All putative wMel proteins were searched using BLASTP against the predicted proteomes of published complete organismal genomes and a set of complete plastid, mitochondrial, plasmid, and viral genomes. The results of these searches were used (i) to analyze the phylogenetic profile (Pellegrini et al. 1999; Eisen and Wu 2002), (ii) to identify putative lineage-specific duplications (those proteins with a top E-value score to another protein from wMel), and (iii) to determine the presence of homologs in different species. Orthologs between the wMel genome and that of the two Rickettsia species were identified by requiring mutual best-hit relationships among all possible pairwise BLASTP comparisons, with some manual correction. Those genes present in both Rickettsia genomes as well as other bacterial species, but not wMel, were considered to have been lost in the wMel branch (see Table S3). Genes present in only one or two of the three species were considered candidates for gene loss or lateral transfer and were also used to identify possible biological differences between these species (see Table S3). For the wMel genes not in the Rickettsia genomes, proteins were searched with BLASTP against the TIGR NRAA database. Protein sequences of their homologs were aligned with CLUSTALW and manually curated. Neighbor-joining trees were constructed using the PHYLIP package.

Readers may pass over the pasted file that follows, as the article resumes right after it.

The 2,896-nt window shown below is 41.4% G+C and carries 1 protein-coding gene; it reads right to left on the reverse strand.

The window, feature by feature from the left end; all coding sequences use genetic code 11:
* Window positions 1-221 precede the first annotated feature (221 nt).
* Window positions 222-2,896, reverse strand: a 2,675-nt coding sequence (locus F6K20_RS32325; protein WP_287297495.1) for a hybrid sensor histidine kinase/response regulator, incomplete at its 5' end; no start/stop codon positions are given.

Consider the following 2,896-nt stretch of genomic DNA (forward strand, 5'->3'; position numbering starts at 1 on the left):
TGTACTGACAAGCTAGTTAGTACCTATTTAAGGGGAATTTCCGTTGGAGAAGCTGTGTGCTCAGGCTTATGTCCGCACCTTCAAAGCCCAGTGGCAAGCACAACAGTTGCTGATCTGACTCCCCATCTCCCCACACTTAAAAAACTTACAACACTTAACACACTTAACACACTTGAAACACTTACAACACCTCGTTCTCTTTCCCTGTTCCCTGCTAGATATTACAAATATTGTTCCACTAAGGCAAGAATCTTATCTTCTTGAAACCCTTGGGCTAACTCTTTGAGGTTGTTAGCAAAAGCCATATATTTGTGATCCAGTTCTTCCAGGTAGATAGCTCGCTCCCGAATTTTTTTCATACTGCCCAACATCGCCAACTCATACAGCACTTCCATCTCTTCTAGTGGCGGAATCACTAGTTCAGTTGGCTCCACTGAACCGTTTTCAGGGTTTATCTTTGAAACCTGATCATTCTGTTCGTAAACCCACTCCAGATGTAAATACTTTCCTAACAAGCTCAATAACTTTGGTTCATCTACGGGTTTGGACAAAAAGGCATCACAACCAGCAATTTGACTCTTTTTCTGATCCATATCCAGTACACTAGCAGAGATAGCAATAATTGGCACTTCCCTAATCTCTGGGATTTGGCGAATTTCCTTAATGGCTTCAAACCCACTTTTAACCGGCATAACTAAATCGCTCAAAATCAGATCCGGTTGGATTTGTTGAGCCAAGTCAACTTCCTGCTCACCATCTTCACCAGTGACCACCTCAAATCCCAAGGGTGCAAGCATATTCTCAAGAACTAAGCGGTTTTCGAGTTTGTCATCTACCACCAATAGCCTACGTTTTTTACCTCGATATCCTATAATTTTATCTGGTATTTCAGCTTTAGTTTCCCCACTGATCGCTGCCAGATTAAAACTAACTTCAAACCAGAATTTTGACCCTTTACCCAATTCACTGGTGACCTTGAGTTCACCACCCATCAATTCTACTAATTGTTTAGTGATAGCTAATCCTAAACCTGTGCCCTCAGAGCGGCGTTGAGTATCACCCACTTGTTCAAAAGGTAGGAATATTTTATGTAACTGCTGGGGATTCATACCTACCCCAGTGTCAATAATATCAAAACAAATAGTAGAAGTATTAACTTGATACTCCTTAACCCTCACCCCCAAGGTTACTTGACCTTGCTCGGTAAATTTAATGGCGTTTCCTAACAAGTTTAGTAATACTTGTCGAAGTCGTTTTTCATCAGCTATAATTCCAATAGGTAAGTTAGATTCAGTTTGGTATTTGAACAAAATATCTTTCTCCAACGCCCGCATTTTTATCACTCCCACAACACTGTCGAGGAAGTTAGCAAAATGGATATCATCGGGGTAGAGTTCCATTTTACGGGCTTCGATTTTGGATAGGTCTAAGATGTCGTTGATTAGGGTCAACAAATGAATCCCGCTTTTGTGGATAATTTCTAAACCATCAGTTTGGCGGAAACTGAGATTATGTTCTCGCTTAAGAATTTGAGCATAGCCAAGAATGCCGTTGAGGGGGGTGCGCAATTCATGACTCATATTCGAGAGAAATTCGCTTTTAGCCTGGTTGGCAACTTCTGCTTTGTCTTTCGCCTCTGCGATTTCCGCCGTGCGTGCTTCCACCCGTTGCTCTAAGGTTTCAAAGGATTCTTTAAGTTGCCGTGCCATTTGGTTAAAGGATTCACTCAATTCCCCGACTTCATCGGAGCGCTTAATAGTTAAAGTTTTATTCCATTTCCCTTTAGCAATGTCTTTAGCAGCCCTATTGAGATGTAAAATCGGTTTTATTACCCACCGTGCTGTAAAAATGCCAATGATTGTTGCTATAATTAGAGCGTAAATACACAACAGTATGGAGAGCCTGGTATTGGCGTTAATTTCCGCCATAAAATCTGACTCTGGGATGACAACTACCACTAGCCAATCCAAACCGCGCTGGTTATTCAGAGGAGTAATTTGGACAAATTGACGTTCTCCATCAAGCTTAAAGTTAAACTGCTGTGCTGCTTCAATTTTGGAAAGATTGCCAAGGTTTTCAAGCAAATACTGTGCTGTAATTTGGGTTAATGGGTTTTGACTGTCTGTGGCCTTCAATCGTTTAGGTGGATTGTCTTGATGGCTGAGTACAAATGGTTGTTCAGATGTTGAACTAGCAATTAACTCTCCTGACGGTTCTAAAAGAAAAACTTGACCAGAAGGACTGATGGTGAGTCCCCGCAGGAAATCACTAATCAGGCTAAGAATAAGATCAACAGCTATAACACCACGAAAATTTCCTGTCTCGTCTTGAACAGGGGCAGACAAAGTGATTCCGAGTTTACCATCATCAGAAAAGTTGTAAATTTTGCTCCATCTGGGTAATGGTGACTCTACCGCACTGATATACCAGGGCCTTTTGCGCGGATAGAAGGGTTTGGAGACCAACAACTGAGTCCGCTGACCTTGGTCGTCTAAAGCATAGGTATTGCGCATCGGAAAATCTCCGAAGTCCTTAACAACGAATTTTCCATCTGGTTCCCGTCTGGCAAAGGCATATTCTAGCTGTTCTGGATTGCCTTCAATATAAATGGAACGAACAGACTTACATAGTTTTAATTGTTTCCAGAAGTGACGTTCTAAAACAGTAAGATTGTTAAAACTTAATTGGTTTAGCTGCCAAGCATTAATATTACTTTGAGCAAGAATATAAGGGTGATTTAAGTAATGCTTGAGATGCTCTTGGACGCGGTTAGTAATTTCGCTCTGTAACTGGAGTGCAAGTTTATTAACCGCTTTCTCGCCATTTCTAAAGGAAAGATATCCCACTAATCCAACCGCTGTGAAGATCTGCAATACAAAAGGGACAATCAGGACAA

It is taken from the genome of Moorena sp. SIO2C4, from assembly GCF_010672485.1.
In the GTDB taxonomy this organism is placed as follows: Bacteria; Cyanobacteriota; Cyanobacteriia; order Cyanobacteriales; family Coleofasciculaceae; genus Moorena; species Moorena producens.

For phylogenetic analysis, the set of all 38 proteins encoded in both the Marchantia polymorpha and Reclinomonas americana (Lang et al. 1997) mitochondrial genomes were collected. Acanthamoeba castellanii was excluded due to high divergence and extremely long evolutionary branches. Six genes were excluded from further analysis because they were too poorly conserved for alignment and phylogenetic analysis (nad7, rps10, sdh3, sdh4, tatC, and yejV), leaving 32 genes for investigation: atp6, atp9, atpA, cob, cox1, cox2, cox3, nad1, nad2, nad3, nad4, nad4L, nad5, nad6, nad9, rpl16, rpl2, rpl5, rpl6, rps1, rps11, rps12, rps13, rps14, rps19, rps2, rps3, rps4, rps7, rps8, yejR, and yejU. Using FASTA with the mitochondrial proteins as a query, homologs were identified from the genomes of seven α-Proteobacteria: two intracellular symbionts (W. pipientis wMel and Rickettsia prowazekii) and five free-living forms (Sinorhozobium loti, Agrobacterium tumefaciens, Brucella melitensis, Mesorhizobium loti, and Rhodopseudomonas sp.). Escherichia coli and Neisseria meningitidis were used as outgroups. Caulobacter crescentus was excluded from analysis because homologs of some of the 32 genes were not found in the current annotation. In the event that more than one homolog was identified per genome, the one with the greatest sequence identity to the mitochondrial query was retrieved. Proteins were aligned using CLUSTALW (Thompson et al. 1994) and concatenated. To reduce the influence of poorly aligned regions, all sites that contained a gap at any position were excluded from analysis, leaving 6,776 positions per genome for analysis. The data contained extreme amino acid bias: all sequences failed the χ2 test at p = 0.95 for deviation from amino acid frequency distribution assumed under either the JTT or mtREV24 models as determined with PUZZLE (Strimmer and von Haeseler 1996). When the data were iteratively purged of highly variable sites using the method described (Hansmann and Martin 2000), amino acid composition gradually came into better agreement with acid frequency distribution assumed by the model. The longest dataset in which all sequences passed the χ2 test at p = 0.95 consisted of the 3,100 least polymorphic sites. PROTML (Adachi and Hasegawa 1996) analyses of the 3,100-site data using the JTT model detected mitochondria as sisters of the five free-living α-Proteobacteria with low (72%) support, whereas PUZZLE, using the same data, detected mitochondria as sisters of the two intracellular symbionts, also with low (85%) support. This suggested the presence of conflicting signal in the less-biased subset of the data. Therefore, protein log determinants (LogDet) were used to infer distances from the 6,776-site data, since the method can correct for amino acid bias (Lockhart et al. 1994), and Neighbor-Net (Bryant and Moulton 2003) was used to display the resulting matrix, because it can detect and display conflicting signal. The result (see Figure 5A) shows both signals. In no analysis was a sister relationship between Rickettsia and mitochondria detected.